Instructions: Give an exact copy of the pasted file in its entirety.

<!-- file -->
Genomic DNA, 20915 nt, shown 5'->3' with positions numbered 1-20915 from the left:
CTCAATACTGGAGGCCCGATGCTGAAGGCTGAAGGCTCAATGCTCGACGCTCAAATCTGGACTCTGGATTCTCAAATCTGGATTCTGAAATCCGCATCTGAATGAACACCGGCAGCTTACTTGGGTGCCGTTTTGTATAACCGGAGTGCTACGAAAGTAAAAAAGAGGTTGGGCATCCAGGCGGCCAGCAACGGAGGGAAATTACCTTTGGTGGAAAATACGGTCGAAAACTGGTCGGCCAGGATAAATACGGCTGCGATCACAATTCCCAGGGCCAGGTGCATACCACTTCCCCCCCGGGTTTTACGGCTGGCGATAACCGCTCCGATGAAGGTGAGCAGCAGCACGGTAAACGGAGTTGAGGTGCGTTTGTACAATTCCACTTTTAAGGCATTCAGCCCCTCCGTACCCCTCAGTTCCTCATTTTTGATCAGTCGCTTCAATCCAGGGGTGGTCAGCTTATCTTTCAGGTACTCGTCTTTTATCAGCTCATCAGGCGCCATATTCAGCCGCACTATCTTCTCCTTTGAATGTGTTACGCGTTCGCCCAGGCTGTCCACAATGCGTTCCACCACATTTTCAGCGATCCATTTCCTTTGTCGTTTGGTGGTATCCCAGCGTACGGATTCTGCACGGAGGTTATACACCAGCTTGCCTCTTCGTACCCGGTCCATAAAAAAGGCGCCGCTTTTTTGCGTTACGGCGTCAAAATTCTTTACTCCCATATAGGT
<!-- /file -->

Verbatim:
Genomic DNA, 20915 nt, shown 5'->3' with positions numbered 1-20915 from the left:
CTCAATACTGGAGGCCCGATGCTGAAGGCTGAAGGCTCAATGCTCGACGCTCAAATCTGGACTCTGGATTCTCAAATCTGGATTCTGAAATCCGCATCTGAATGAACACCGGCAGCTTACTTGGGTGCCGTTTTGTATAACCGGAGTGCTACGAAAGTAAAAAAGAGGTTGGGCATCCAGGCGGCCAGCAACGGAGGGAAATTACCTTTGGTGGAAAATACGGTCGAAAACTGGTCGGCCAGGATAAATACGGCTGCGATCACAATTCCCAGGGCCAGGTGCATACCACTTCCCCCCCGGGTTTTACGGCTGGCGATAACCGCTCCGATGAAGGTGAGCAGCAGCACGGTAAACGGAGTTGAGGTGCGTTTGTACAATTCCACTTTTAAGGCATTCAGCCCCTCCGTACCCCTCAGTTCCTCATTTTTGATCAGTCGCTTCAATCCAGGGGTGGTCAGCTTATCTTTCAGGTACTCGTCTTTTATCAGCTCATCAGGCGCCATATTCAGCCGCACTATCTTCTCCTTTGAATGTGTTACGCGTTCGCCCAGGCTGTCCACAATGCGTTCCACCACATTTTCAGCGATCCATTTCCTTTGTCGTTTGGTGGTATCCCAGCGTACGGATTCTGCACGGAGGTTATACACCAGCTTGCCTCTTCGTACCCGGTCCATAAAAAAGGCGCCGCTTTTTTGCGTTACGGCGTCAAAATTCTTTACTCCCATATAGGT